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God, this whole subject annoys me. It only reminds me of the things I left behind when I moved away from the bay area. Like that, whatsitcalled, the high-end supermarket with the delicious pies?


Posted by: foolishmortal | Link to this comment | 08- 4-07 9:11 PM
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12: But wouldn't the tropical island and trophy wives be much less trouble for both him and us?

Or what about the cranky grandfather mode? He could spend his last years saying things like "Mary, take this fussy grandchild away and bring me a new one so I can tell her about school when I was a boy!"

I swear people capable of simple pleasures never ruin everything for the rest of us.


Posted by: rob helpy-chalk | Link to this comment | 08- 4-07 9:12 PM
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9--
i don't get this. what kind of format are you writing and reading in?

i got this little box here, bout two inches wide.

and you get bent out of shape about carriage returns?
i'm wondering if 'completely' means the same to you and me.

furthermore--what the fuck? why are you calling me out on trivial shit like this? you want me to start listing the stuff I find annoying about you?


Posted by: kid bitzer | Link to this comment | 08- 4-07 9:13 PM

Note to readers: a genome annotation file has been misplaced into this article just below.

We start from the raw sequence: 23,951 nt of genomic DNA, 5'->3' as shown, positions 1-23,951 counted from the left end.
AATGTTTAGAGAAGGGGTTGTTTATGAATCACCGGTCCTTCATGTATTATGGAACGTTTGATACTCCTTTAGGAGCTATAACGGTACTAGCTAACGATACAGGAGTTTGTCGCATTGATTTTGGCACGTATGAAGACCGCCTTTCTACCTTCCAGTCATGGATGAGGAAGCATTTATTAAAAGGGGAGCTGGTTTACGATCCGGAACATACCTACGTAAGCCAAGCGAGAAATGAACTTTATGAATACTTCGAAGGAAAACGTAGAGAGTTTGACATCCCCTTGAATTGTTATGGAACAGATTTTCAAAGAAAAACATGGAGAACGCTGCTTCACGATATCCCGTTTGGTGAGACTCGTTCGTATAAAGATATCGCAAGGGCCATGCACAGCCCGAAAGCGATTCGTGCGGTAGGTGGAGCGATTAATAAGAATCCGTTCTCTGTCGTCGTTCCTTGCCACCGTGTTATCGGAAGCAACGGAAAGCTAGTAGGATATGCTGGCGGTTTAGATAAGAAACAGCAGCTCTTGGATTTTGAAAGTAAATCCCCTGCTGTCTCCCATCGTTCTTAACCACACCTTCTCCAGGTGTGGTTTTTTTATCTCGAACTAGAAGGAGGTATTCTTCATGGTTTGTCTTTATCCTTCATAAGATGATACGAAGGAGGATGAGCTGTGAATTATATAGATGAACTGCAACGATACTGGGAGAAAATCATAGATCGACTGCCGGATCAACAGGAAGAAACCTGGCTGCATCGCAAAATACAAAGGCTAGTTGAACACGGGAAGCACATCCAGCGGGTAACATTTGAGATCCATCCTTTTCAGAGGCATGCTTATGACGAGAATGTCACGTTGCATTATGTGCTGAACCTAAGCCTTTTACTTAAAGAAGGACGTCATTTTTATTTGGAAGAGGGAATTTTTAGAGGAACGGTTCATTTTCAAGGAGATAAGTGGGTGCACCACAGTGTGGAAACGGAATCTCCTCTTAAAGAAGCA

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Ah, adults.


Posted by: ogged | Link to this comment | 08- 4-07 9:14 PM
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Kid, chillax, my friend. Unless you *want* to list all my annoying traits, which I'm sure would be most edifying for everyone.


Posted by: bitchphd | Link to this comment | 08- 4-07 9:14 PM
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It is possible to maximize the comment box.


Posted by: teofilo | Link to this comment | 08- 4-07 9:14 PM
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sorry, pal--
adult bitzer blogs somewhere else.


Posted by: kid bitzer | Link to this comment | 08- 4-07 9:14 PM
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Foolishmortal is coming out against delicious pies. That's the real troll around here.


Posted by: rob helpy-chalk | Link to this comment | 08- 4-07 9:14 PM